— NEH Language Support Fund. This fund supports on-campus programming that enriches the study of language and enhances cultural knowledge and understanding. Written proposals via email may encompass cultural study broadly defined, but usually are generated by faculty in the modern languages (Chinese, French, German, Japanese, Russian, and Spanish). Proposals are reviewed as they are received by a committee of language faculty.
— Brandow Fund for the Arts. This fund ($3,000 annually) supports on-campus programming in the arts. Proposals are generated by faculty in the arts: Art and Visual Culture, Creative Writing (English Department), Dance, Music, and Theater. The deadline is in early October and written proposals (email is OK) are reviewed by the Humanities division chair.
— Other Offices of the College. Depending on your visitor’s expertise and planned program, you may find funding from other offices, including the Center for Purposeful Work, the Office of Equity and Diversity Resources, the Harward Center for Community Partnerships, Information and Library Services, the Museum of Art, the Office of Intercultural Education, Multifaith Chaplaincy, among others. Think outside the box.
When You Apply for Funds
Remember that seeking funds to support visiting lecturers almost always includes a written proposal. While the application requirements may vary, it is always useful to those vetting proposals to know who the visitor is, the visitor’s areas of specialization, the subject of the talk or other activities, the prospective audience(s) for the activities, and why you wish to bring this particular individual to campus.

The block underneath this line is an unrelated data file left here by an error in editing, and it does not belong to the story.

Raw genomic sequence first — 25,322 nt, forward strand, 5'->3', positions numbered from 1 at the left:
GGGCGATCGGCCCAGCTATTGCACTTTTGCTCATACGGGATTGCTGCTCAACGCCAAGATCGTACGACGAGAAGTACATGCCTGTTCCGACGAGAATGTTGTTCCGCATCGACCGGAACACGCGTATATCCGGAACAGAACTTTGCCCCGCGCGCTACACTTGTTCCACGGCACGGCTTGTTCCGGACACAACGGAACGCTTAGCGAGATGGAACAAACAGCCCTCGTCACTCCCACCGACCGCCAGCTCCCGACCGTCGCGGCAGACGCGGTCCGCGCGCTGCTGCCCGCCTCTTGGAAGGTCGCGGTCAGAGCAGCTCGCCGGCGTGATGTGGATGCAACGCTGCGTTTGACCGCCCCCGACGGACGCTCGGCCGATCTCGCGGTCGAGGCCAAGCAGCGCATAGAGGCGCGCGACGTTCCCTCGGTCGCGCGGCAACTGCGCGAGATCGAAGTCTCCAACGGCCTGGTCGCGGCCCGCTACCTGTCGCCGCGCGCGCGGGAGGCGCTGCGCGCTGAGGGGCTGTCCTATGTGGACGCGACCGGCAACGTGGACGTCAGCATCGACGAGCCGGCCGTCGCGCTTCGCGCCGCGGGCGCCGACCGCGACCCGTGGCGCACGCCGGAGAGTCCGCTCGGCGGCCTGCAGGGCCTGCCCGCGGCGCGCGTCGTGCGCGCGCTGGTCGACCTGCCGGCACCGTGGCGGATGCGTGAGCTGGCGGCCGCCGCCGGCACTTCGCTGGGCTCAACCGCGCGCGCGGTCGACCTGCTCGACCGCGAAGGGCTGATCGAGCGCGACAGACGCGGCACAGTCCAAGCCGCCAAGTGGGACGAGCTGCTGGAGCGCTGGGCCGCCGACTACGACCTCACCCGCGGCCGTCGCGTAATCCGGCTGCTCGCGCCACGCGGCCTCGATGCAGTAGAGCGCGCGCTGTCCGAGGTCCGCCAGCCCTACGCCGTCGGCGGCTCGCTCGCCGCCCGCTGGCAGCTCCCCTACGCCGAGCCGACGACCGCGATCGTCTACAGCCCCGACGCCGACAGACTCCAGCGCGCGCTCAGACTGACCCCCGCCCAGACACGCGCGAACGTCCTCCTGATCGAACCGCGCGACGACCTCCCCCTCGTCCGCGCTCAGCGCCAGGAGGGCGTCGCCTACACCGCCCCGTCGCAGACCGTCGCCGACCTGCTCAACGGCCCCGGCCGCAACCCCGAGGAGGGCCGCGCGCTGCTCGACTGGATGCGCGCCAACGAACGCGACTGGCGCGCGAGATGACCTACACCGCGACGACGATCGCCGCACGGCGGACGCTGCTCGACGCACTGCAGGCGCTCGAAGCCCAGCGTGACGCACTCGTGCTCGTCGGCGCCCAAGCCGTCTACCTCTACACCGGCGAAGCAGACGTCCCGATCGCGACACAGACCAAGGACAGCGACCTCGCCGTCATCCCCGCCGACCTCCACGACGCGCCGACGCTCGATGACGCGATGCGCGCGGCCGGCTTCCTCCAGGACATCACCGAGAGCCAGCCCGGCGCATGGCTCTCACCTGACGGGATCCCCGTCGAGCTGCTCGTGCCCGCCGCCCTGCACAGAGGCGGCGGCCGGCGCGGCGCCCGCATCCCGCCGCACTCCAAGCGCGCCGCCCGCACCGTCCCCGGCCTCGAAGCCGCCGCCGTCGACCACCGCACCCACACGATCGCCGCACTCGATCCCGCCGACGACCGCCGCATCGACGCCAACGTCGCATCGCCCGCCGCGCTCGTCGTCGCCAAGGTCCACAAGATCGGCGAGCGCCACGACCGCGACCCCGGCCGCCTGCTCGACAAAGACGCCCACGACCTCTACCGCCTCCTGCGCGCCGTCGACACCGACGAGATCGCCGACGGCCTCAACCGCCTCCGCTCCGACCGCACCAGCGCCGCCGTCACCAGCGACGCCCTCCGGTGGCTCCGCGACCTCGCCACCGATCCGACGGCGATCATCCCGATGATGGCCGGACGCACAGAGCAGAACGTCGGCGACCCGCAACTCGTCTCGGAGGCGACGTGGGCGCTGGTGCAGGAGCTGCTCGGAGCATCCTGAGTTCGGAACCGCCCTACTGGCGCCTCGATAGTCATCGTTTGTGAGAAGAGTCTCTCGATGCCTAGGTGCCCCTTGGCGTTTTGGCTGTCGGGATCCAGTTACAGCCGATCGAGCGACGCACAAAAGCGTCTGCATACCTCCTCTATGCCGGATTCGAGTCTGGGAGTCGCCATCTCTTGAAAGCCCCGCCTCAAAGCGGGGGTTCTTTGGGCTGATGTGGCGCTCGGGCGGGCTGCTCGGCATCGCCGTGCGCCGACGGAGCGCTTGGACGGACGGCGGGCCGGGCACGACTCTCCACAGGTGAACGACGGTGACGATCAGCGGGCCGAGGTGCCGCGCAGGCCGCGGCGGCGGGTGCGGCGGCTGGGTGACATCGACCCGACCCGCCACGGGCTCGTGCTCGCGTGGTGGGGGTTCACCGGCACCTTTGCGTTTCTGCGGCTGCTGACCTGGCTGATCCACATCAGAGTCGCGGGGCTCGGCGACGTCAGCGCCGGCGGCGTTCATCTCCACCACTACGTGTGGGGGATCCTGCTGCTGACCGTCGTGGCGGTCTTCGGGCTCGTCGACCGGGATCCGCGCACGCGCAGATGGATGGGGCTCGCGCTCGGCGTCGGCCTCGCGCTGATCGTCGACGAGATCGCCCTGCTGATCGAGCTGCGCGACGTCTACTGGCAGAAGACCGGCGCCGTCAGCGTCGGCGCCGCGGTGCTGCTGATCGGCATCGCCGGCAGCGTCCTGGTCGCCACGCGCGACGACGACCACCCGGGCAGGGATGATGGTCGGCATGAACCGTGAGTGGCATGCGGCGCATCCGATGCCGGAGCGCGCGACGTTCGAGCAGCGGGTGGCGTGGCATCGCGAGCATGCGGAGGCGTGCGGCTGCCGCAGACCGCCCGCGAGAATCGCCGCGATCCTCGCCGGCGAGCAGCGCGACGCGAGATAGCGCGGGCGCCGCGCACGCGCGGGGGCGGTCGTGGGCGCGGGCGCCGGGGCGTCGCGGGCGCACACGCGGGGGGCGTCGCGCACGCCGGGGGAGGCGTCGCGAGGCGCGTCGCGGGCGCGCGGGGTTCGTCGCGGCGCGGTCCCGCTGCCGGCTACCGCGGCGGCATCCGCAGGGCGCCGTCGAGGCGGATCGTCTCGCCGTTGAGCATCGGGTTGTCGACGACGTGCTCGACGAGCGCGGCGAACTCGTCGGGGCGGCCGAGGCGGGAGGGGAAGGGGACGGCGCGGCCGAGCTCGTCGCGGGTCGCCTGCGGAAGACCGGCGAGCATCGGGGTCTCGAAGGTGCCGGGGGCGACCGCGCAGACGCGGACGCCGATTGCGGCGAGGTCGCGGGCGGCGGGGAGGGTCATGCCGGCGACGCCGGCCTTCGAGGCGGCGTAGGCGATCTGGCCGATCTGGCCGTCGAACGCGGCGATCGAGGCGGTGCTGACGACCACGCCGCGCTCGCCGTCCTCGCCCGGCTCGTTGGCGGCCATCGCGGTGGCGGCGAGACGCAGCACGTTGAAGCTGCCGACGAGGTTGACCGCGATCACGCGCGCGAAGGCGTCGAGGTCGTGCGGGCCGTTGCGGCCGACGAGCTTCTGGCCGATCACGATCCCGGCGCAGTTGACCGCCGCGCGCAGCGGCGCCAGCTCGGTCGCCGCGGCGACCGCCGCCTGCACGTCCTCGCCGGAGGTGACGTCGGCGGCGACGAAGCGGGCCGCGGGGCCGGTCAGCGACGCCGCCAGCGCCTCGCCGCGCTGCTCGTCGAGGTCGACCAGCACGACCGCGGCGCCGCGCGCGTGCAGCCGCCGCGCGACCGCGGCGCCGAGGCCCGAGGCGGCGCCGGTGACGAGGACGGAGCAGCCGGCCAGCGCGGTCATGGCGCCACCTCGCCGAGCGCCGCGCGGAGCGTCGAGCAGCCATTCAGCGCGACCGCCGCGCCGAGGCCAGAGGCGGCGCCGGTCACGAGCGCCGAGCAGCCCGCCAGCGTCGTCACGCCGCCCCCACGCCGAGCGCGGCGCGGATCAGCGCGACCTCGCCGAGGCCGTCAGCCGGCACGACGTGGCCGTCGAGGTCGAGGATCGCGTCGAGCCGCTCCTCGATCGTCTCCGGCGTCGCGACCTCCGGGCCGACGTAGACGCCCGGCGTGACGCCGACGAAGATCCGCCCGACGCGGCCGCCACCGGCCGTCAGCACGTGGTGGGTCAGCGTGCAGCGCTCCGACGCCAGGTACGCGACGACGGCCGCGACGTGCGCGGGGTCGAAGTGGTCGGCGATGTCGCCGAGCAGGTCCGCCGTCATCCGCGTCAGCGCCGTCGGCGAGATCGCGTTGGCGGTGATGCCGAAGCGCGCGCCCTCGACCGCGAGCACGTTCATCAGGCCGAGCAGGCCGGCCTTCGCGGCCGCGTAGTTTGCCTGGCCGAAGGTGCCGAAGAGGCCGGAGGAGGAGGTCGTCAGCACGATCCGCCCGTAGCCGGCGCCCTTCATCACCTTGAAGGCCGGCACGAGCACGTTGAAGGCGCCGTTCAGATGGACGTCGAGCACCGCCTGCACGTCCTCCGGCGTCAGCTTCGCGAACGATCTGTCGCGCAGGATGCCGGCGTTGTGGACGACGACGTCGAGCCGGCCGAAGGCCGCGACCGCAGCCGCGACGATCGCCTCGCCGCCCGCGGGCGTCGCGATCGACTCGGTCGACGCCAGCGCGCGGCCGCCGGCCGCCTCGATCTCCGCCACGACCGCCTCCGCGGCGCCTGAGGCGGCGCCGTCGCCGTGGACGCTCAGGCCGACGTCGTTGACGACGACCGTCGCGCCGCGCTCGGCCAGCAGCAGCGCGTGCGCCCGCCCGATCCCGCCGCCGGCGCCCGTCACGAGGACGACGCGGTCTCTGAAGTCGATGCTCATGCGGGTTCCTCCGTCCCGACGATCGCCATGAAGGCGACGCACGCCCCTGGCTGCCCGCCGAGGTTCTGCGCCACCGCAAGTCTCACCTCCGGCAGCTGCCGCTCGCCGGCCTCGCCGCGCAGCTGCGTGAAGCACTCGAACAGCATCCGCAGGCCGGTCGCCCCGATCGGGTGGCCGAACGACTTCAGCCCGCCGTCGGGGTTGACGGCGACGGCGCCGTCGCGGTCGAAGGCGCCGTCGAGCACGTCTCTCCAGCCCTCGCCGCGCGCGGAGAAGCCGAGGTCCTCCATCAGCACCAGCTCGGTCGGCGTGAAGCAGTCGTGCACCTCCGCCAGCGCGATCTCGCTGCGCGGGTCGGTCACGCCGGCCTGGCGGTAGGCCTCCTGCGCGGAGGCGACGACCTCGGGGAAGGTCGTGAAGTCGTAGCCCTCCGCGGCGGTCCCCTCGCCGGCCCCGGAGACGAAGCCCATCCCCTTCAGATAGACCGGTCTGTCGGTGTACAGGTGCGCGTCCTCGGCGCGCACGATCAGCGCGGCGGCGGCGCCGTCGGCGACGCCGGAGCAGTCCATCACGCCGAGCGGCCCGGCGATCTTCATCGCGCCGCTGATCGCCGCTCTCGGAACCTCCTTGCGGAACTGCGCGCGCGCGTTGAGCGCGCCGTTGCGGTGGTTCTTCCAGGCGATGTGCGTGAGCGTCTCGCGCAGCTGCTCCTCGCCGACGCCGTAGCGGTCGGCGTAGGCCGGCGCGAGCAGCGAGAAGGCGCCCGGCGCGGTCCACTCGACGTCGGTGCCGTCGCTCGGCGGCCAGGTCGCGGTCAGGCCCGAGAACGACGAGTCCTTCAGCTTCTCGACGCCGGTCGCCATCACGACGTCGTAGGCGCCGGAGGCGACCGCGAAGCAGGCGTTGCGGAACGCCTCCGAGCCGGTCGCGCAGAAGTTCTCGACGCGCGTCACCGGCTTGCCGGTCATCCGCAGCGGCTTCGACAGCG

AV and Media Needs
If your visitor is using PowerPoint, Prezi, or other media, be sure to determine the speaker’s specific needs and convey that info to Classroom Technology and Event Support in advance of the visit. Most speakers bring their presentations on thumbdrives and have no problems. Visitors who bring their own Macintosh laptop should bring their own dongle (hardware key), as there are many different types. Some presentation media (such as Keynote) are not supported at Bates. So check this website, or contact Scott Tiner (email@example.com or 786-6396) in CTES.
“If I host it, they will come.” Well, they will if they know about it! Be sure to advertise your visitor’s public events: do not underestimate the power of marketing! You respect your visitor’s work and you know others will, so make sure the visitor makes a big impact! Your AAA can help with this through posters, email announcements, and press releases to Maine media outlets through the Communications Office. If your visitor is particularly newsworthy, contacting Doug Hubley (firstname.lastname@example.org or 786-6329) in the Communications Office might yield some media coverage and a larger audience. And don’t be shy about requiring your students to attend!
A Word about International Visitors
Bates welcomes international visitors, whose insights broaden our perspectives and help us see the world in new ways. If you plan to pay an honorarium to your visitor, we must make certain the visitor has the necessary documentation. Please contact Kerry O’Brien (email@example.com), who can help determine what credentials the visitor needs in order to be paid by Bates.
Most visitors who give presentations are paid an honorarium. A U.S. citizen or permanent resident must complete a W-9 Form to be paid, unless you are paying the person through a booking agent. An international visitor must visit the Payroll Office to complete an international visitor form. Bates does not pay speakers or performers until AFTER their presentations, so keep this in mind if you have a visitor returning to their home country right after the presentation or speech, which may require special arrangements for payment.
After the Visit
In an effort to better manage funds available for speakers and artists, the dean of the faculty’s office wants to know how things went. If you have received funding through the dean of the faculty’s office, we ask that you complete a short feedback form after your visitor’s presentation.
Consult your knowledgeable AAA. Or contact the dean’s office staff: